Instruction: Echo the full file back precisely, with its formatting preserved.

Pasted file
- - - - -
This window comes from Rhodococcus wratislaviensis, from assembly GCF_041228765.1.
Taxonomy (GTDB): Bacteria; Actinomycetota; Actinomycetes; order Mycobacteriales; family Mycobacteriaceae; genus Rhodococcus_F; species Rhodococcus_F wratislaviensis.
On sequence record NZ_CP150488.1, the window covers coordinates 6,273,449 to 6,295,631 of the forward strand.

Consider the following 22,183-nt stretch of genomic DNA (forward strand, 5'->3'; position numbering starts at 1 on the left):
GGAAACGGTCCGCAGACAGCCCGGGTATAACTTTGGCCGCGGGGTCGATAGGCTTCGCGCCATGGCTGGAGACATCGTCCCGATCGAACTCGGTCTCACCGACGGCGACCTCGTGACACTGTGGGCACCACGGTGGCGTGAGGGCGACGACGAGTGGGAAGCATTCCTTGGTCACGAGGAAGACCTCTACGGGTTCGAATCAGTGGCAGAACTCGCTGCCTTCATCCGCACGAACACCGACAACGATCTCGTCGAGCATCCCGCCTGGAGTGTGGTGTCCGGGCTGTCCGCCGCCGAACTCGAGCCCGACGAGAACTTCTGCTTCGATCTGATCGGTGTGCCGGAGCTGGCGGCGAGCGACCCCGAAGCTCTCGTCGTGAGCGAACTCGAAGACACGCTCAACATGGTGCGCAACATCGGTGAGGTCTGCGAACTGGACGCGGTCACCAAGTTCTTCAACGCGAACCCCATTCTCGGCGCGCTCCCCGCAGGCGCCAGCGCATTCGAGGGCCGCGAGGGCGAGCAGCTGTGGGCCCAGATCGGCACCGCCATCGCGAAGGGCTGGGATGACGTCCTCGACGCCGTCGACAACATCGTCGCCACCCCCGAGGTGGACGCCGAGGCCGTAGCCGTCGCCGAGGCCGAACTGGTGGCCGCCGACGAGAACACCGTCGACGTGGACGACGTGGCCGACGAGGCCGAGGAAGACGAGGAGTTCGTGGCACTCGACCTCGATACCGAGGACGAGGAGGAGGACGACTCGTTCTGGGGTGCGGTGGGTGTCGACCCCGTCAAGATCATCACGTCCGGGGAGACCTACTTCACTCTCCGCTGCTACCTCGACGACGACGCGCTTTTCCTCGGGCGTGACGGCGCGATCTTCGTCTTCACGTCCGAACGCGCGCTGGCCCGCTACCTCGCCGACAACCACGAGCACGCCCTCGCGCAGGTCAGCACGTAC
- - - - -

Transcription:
This window comes from Rhodococcus wratislaviensis, from assembly GCF_041228765.1.
Taxonomy (GTDB): Bacteria; Actinomycetota; Actinomycetes; order Mycobacteriales; family Mycobacteriaceae; genus Rhodococcus_F; species Rhodococcus_F wratislaviensis.
On sequence record NZ_CP150488.1, the window covers coordinates 6,273,449 to 6,295,631 of the forward strand.

Consider the following 22,183-nt stretch of genomic DNA (forward strand, 5'->3'; position numbering starts at 1 on the left):
GGAAACGGTCCGCAGACAGCCCGGGTATAACTTTGGCCGCGGGGTCGATAGGCTTCGCGCCATGGCTGGAGACATCGTCCCGATCGAACTCGGTCTCACCGACGGCGACCTCGTGACACTGTGGGCACCACGGTGGCGTGAGGGCGACGACGAGTGGGAAGCATTCCTTGGTCACGAGGAAGACCTCTACGGGTTCGAATCAGTGGCAGAACTCGCTGCCTTCATCCGCACGAACACCGACAACGATCTCGTCGAGCATCCCGCCTGGAGTGTGGTGTCCGGGCTGTCCGCCGCCGAACTCGAGCCCGACGAGAACTTCTGCTTCGATCTGATCGGTGTGCCGGAGCTGGCGGCGAGCGACCCCGAAGCTCTCGTCGTGAGCGAACTCGAAGACACGCTCAACATGGTGCGCAACATCGGTGAGGTCTGCGAACTGGACGCGGTCACCAAGTTCTTCAACGCGAACCCCATTCTCGGCGCGCTCCCCGCAGGCGCCAGCGCATTCGAGGGCCGCGAGGGCGAGCAGCTGTGGGCCCAGATCGGCACCGCCATCGCGAAGGGCTGGGATGACGTCCTCGACGCCGTCGACAACATCGTCGCCACCCCCGAGGTGGACGCCGAGGCCGTAGCCGTCGCCGAGGCCGAACTGGTGGCCGCCGACGAGAACACCGTCGACGTGGACGACGTGGCCGACGAGGCCGAGGAAGACGAGGAGTTCGTGGCACTCGACCTCGATACCGAGGACGAGGAGGAGGACGACTCGTTCTGGGGTGCGGTGGGTGTCGACCCCGTCAAGATCATCACGTCCGGGGAGACCTACTTCACTCTCCGCTGCTACCTCGACGACGACGCGCTTTTCCTCGGGCGTGACGGCGCGATCTTCGTCTTCACGTCCGAACGCGCGCTGGCCCGCTACCTCGCCGACAACCACGAGCACGCCCTCGCGCAGGTCAGCACGTAC